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Has anyone in Venturing completed the new YPT? I'm hearing that it's missing coed issues as well as older teen concerns. Seems like the one-size fits all may not adequately address the Venturing program...

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I did - I don't recall that being covered.

Looking at the course numbers, I presume that more content is coming.

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3 hours ago, Rock Doc said:

Has anyone in Venturing completed the new YPT? I'm hearing that it's missing coed issues as well as older teen concerns. Seems like the one-size fits all may not adequately address the Venturing program...

I have, and is missing coed training. I called National thinking I had taken the wrong course (it also has same number as Boy Scout YPT, Y01). But that was the correct course as it now covers all programs. I don’t think there are any additional modules unless they decide the current set does serve their purpose. I was/am surprised the was such a difference between old Venturing YPT and new all encompassing version.

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The current online courses are:

SCO_3001 - Overview and policies

SCO_3003 - Sexual Abuse

SCO_3004 - Bullying

SCO_3007 - Certification Test

It strikes me that there are some gaps here in the numbers -  as if they intend to add more content.

Also - they have both a mandatory and helpful category.  Again, seems like they have infrastructure for more.

 

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7 hours ago, ParkMan said:

The current online courses are:

SCO_3001 - Overview and policies

SCO_3003 - Sexual Abuse

SCO_3004 - Bullying

SCO_3007 - Certification Test

It strikes me that there are some gaps here in the numbers -  as if they intend to add more content.

Also - they have both a mandatory and helpful category.  Again, seems like they have infrastructure for more.

 

This happened a while ago when they broke the former Venturing YPT training into these multi-module set of courses. This was a while ago. I doubt that BSA thought that far in advance to about adding new modules. Never seen them do that before. Planning ahead? :rolleyes:;)

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1 hour ago, Col. Flagg said:

This happened a while ago when they broke the former Venturing YPT training into these multi-module set of courses. This was a while ago. I doubt that BSA thought that far in advance to about adding new modules. Never seen them do that before. Planning ahead? :rolleyes:;)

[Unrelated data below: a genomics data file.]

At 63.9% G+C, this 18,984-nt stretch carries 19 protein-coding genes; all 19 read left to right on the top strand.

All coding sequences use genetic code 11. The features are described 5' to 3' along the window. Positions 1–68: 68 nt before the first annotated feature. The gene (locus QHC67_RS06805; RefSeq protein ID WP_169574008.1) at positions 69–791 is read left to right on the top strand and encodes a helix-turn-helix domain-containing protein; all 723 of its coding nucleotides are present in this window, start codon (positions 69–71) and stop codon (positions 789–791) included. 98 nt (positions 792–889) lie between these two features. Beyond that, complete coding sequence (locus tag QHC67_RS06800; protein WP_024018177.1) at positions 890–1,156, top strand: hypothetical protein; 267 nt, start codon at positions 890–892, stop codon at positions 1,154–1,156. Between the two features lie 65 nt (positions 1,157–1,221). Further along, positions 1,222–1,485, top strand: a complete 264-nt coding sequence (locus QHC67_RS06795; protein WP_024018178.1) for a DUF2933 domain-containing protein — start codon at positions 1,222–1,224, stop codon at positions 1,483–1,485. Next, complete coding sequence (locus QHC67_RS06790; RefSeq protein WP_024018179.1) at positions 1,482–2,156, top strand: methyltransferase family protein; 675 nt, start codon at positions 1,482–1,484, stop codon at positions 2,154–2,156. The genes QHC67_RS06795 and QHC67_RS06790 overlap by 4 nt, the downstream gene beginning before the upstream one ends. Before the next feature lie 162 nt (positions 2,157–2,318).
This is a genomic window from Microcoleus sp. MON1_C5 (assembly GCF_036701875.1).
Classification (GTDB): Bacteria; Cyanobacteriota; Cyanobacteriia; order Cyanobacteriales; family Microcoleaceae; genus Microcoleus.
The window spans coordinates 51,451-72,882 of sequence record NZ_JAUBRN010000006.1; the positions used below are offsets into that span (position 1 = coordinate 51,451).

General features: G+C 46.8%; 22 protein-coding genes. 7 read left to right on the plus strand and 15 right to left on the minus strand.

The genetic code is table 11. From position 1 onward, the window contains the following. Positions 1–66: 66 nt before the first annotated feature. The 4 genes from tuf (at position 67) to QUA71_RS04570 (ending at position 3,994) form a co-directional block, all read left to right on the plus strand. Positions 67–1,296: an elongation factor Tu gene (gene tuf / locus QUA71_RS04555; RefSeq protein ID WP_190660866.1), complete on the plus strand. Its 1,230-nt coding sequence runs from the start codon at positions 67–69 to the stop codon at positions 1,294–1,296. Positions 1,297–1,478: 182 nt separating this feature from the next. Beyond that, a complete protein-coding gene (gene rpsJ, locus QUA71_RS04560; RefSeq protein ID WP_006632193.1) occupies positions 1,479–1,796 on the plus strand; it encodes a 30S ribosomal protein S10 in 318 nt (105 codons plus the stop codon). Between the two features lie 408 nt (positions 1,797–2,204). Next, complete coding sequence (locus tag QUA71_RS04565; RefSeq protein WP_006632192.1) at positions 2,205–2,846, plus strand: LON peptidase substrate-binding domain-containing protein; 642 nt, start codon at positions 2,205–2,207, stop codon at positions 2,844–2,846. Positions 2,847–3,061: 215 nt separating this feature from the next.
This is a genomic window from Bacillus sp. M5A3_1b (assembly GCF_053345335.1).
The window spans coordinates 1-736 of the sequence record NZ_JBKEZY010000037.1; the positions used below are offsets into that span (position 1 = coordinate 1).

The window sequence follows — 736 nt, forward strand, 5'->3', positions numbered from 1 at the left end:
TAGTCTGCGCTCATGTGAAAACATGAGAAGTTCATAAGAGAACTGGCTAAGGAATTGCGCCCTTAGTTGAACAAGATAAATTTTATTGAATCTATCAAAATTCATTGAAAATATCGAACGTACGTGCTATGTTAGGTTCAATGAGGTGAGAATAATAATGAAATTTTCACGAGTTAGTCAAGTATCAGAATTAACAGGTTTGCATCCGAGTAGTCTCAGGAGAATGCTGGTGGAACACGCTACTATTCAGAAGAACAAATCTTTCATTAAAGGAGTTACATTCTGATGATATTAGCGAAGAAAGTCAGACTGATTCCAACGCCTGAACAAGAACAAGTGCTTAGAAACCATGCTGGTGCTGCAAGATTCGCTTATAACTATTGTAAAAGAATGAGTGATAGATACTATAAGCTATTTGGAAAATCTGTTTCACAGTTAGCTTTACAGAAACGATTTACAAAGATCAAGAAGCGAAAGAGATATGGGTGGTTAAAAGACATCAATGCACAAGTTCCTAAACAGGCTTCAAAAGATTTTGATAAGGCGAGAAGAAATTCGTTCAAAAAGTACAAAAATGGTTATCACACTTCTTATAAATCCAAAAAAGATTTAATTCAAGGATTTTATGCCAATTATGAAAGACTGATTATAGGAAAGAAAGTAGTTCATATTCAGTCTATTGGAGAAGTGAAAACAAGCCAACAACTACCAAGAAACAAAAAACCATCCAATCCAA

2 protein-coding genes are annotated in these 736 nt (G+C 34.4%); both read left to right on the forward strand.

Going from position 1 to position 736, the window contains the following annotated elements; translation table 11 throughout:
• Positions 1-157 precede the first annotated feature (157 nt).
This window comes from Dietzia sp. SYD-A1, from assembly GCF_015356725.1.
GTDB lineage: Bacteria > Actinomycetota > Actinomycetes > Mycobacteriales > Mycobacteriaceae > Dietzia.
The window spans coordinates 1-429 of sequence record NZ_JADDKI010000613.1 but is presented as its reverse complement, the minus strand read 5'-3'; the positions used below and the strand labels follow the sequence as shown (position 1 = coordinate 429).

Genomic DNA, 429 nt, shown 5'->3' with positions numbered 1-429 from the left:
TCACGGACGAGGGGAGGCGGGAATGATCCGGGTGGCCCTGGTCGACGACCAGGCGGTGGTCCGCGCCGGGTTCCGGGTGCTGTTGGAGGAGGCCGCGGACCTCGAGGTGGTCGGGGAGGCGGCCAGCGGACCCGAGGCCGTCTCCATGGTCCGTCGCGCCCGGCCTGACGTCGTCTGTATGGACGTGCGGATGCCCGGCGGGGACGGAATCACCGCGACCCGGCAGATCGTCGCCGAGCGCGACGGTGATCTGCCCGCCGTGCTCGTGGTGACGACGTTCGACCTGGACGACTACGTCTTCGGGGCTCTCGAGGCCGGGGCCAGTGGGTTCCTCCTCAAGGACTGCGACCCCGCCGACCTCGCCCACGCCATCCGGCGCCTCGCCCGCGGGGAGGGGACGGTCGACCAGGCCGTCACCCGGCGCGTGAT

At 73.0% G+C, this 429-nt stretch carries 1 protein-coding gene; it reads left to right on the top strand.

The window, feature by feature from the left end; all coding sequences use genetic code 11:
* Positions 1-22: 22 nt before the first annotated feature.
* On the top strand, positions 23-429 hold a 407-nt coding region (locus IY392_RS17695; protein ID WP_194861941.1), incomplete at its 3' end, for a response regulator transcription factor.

The "new" format of modular YPT has only been around for a month or so. Several of our venturers completed the "old" Venturing-specific YPT last month. The crew committee training was revised close to a year ago, and now consists of a dozen or so modules.

Regardless, the question remains - how does this "new" YPT format serve Venturing? For that matter, how does it serve the newly-forming dens of female cub scouts?

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19 hours ago, Rock Doc said:

Regardless, the question remains - how does this "new" YPT format serve Venturing? For that matter, how does it serve the newly-forming dens of female cub scouts?

I don't suspect we will get an answer to these questions until BSA makes up its mind about females in Scouting overall. How will Venturing work after Boy Scouts for Girls comes around? If past experience holds true, BSA will make changes to their program and then, months later, figure out what training is required.

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Took the new YPT this morning (assuming I needed the most updated one for camp staff).

Its completely different from the old YPT in my opinion.

I feel like the new one is like a a documentary/lesson.

It focused A LOT on sexual abuse. I feel like they should’ve focused more on two deep, digital, buddy system, etc. instead of a 30 second voice over for each.

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I'm interested in how all of you think of 18-20-year-olds. We now have to register them as adults and refer to them as "adult participants" in Venturing and Sea Scouting. I found these definitions in the BSA Rules and Regulations definitions:

Adult. Unless otherwise stated, the word “adult” refers to a person 18 years of age or older.

Scouter. A Scouter is an adult who registers with the Boy Scouts of America at the local, area, region, or national level; fulfills the obligations of his or her position; obligates himself or herself to subscribe to the Scout Oath; and agrees to abide by the Rules and Regulations, policies, and other guidelines of the Boy Scouts of America.

Leader. A leader is an adult Scouter registered in a position of leadership or responsibility at the council, district, or unit level.

Member. Unless otherwise stated, a “member” is a youth member and, in context, an adult program participant.

Youth. “Youth” generally means a youth member or adult program participant registered in a program.

Youth Leader. A youth leader is a youth member or adult program participant occupying a position of responsibility for leadership development purposes as a youth as opposed to as an adult leader.